The eighth and final Wîcihitowin Indigenous Engagement Conference will take place November 28-29 at Saskatoon’s TCU Place. After two years of gathering virtually, this year’s conference marks the return of meeting in-person, although there’s also an option to attend virtually.
Between 2007 and 2015, the Truth and Reconciliation Commission (TRC) of Canada travelled to all parts of Canada to bear witness to residential school experiences, to create a permanent historical record, and to engage and educate the public about Survivor experiences and intergenerational impacts. The theme of the 2022 Wîcihitowin Conference will be Bearing Witness in acknowledgement of this critical aspect of reconciliation.
Joining as speakers this year are the former Commissioners of the Truth and Reconciliation Commission — The Honourable Murray Sinclair (video presentation), Dr. Wilton Littlechild, and Dr. Marie Wilson. Other noteworthy presenters include Chief Cadmus Delorme of Cowessess First Nation; Gilles Dorval, past Indigenous Initiatives Director for the City of Saskatoon; Merelda Fiddler-Potter, former CBC reporter; and nearly a dozen Residential School Survivors.
The conference will be co-hosted by April Sora, Diversity & Inclusion Consultant at the City of Saskatoon, and Neal Kewistep, Executive-in-Residence at the Johnson Shoyama Graduate School of Public Policy. The complete agenda is available here.
Wîcihitowin Conference youth panelist, Allison Forsberg says: “The Wîcihitowin Conference provides Survivors and their families with an opportunity to honour each other, acknowledge the experiences that our ancestors went through, and is a place where we can all listen and learn from one another. Even though this is the eighth and final year of this conference, we think this is the beginning of a new reconciliation journey for the community.”
Residential School Survivor, Gilbert Kewistep says: “I have appreciated being involved in the Wîcihitowin Indigenous Engagement Conference and the Saskatoon Survivors’ Circle over the past few years. It has provided me with a community to support me through my healing journey. Acknowledging and sharing the truth helps us Survivors in healing from our trauma. Sharing our teachings with the broader community helps others understand what we lost and what we are trying to regain. Although this conference’s journey is coming to an end, I see this as a bright step towards something new for our communities.”
City of Saskatoon Social Development Consultant and Co-Chair of the Wîcihitowin Conference Planning Committee, Roy Lavallee says: “The City and planning partners make a point to support this conference every year because we see the outcomes, year in and year out. The feedback we get from this event is always incredible – how it influenced individuals and organizations to change their thinking as well as their practices. Past participants feel that this conference has contributed to progress on Indigenous engagement and the Truth and Reconciliation Commission’s Calls to Action.”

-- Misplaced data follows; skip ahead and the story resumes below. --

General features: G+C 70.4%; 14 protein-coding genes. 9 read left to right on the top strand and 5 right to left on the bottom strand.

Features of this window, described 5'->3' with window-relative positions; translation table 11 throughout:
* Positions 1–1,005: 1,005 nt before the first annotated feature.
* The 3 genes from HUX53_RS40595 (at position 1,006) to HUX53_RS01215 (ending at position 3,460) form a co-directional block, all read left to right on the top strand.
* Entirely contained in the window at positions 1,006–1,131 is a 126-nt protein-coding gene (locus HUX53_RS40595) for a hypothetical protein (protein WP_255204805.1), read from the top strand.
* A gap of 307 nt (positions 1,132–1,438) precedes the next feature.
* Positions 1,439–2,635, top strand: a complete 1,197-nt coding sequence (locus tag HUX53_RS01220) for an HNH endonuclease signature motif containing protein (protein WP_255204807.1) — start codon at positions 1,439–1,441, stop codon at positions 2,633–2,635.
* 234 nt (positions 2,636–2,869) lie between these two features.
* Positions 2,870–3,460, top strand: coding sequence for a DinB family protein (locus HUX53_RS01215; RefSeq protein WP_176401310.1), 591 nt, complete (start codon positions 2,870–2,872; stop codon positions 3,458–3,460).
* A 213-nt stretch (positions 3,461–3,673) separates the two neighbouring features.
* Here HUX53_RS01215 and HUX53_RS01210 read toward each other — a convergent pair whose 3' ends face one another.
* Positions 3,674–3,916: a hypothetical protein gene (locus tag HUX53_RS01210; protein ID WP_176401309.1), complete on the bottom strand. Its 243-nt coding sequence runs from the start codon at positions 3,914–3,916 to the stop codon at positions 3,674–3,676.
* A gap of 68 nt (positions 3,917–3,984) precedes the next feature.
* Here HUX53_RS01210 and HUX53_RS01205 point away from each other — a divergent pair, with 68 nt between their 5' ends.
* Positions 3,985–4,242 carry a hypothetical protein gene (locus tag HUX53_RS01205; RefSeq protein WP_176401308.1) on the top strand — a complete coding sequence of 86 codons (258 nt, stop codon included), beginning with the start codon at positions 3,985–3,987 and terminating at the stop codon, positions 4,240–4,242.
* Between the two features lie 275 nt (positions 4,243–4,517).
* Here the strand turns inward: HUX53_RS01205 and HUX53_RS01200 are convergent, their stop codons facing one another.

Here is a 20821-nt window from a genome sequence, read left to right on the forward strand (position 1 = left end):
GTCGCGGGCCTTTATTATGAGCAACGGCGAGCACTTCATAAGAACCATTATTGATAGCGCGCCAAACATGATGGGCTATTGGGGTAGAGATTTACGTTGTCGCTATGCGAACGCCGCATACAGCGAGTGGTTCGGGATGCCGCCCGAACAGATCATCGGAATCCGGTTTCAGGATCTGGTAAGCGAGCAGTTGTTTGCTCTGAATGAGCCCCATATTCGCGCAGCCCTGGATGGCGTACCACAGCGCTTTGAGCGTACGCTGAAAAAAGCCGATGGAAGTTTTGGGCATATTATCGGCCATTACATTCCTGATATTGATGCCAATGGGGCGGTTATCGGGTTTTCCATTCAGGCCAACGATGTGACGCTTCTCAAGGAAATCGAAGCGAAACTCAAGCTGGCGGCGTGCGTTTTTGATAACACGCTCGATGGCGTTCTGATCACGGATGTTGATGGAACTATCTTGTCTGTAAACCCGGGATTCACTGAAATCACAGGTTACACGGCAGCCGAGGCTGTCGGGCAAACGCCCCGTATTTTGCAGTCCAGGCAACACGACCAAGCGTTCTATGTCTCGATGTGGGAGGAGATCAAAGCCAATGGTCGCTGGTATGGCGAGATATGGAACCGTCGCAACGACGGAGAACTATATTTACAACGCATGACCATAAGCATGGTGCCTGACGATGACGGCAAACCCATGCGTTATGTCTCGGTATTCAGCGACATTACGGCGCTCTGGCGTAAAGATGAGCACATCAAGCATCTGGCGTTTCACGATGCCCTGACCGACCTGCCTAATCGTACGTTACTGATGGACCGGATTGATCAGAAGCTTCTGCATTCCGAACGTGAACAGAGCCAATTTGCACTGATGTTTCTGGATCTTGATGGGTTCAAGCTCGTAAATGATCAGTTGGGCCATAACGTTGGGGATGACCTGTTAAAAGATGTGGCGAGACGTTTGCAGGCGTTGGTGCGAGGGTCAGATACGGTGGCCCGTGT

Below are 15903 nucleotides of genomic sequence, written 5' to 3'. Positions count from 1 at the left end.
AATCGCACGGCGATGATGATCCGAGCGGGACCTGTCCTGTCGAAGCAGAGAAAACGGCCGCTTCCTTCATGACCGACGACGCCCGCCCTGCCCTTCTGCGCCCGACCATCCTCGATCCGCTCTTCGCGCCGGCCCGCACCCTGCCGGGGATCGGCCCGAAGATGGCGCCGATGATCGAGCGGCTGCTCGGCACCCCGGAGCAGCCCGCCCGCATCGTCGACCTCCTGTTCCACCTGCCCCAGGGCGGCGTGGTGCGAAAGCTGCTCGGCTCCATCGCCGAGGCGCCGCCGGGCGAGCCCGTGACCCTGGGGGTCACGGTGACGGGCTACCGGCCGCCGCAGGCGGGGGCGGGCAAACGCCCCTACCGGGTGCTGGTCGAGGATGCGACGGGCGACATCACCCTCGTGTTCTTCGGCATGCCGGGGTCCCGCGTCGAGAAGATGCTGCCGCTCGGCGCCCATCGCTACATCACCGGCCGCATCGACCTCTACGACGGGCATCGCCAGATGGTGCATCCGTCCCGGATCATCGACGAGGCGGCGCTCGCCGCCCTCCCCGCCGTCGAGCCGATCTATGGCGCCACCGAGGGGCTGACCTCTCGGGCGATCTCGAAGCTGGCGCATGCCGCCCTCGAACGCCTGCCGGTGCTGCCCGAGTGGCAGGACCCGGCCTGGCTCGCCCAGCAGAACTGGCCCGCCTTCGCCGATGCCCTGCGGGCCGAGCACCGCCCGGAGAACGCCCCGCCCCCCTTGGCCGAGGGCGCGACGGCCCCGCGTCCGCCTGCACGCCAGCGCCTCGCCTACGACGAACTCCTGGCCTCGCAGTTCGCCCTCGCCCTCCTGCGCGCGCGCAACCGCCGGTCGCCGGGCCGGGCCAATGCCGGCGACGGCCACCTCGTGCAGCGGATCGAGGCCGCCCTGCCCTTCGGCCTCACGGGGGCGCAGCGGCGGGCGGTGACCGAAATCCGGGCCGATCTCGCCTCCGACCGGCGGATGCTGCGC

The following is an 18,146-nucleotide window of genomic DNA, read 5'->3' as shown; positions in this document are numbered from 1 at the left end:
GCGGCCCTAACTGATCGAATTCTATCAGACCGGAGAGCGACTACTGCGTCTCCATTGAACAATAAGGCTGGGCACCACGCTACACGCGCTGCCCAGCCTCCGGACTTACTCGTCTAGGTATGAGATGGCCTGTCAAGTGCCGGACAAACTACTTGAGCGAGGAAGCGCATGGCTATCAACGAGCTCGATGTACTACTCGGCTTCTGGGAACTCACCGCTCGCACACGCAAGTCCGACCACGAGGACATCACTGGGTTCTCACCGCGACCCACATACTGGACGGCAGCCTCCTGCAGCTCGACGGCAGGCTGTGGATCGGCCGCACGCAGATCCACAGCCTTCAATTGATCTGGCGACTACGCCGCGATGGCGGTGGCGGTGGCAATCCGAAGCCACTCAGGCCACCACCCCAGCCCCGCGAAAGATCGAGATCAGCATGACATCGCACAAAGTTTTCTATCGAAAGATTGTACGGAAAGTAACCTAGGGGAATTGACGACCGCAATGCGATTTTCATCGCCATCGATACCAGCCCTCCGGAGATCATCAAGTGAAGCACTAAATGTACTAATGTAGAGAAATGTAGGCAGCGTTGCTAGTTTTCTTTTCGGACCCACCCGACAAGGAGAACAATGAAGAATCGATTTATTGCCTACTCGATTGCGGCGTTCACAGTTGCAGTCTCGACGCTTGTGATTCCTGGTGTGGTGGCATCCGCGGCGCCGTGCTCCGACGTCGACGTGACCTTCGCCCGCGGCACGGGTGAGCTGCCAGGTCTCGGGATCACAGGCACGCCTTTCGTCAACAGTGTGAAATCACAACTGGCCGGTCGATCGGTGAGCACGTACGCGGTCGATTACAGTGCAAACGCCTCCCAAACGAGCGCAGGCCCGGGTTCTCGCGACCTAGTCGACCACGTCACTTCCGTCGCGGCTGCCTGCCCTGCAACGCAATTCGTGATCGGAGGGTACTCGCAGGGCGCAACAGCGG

United Way Saskatoon & Area Director of Labour Partnerships & Community Impact and Wîcihitowin Conference Planning Committee member, Andrea Howe says: “Over the past eight years, the Wîcihitowin Conference has welcomed audiences from across Saskatchewan, Canada, and around the world. It has invested in education by bringing together First Nations and Métis people with professional, academic, and lived-experience expertise, and has showcased Indigenous culture through dance, song, and art. Thanks to its investors, partner organizations, Survivors, and all conference attendees, the conference has re-invested over $1.3-million dollars into the community and reconciliation efforts.”
In-person registration is full but tickets to attend virtually are available at wicihitowin.ca until midnight on November 24 or until sold out. For real time conference updates, follow Wîcihitowin YXE on Facebook, Twitter, or Instagram.
With the combined presence of COVID-19 and flu cases in our community, the health of vulnerable Elders and Residential School Survivors is our top priority. Conference attendees are being urged to adhere to the following health precautions if attending in-person:
- Stay home if feeling unwell
- Go home if feeling unwell during the event
- Get vaccinated against both the flu and COVID-19 (you require a booster if it's been more than 6 months since your last vaccination)
- Mask-wearing is strongly recommended
- Avoid physical contact such as hugs and shaking hands
- Wash hands regularly and make use of hand sanitizer – particularly before eating
The Wîcihitowin Indigenous Engagement Conference is made possible through financial and human resource contributions by the City of Saskatoon, Johnson Shoyama Graduate School of Public Policy, Saskatchewan Health Authority, United Way of Saskatoon & Area, and the Saskatoon Public Library, with additional financial investments from Nutrien (premier investor), Saskatoon Community Foundation, and other community/partner/friend investors. Complete list of sponsors here.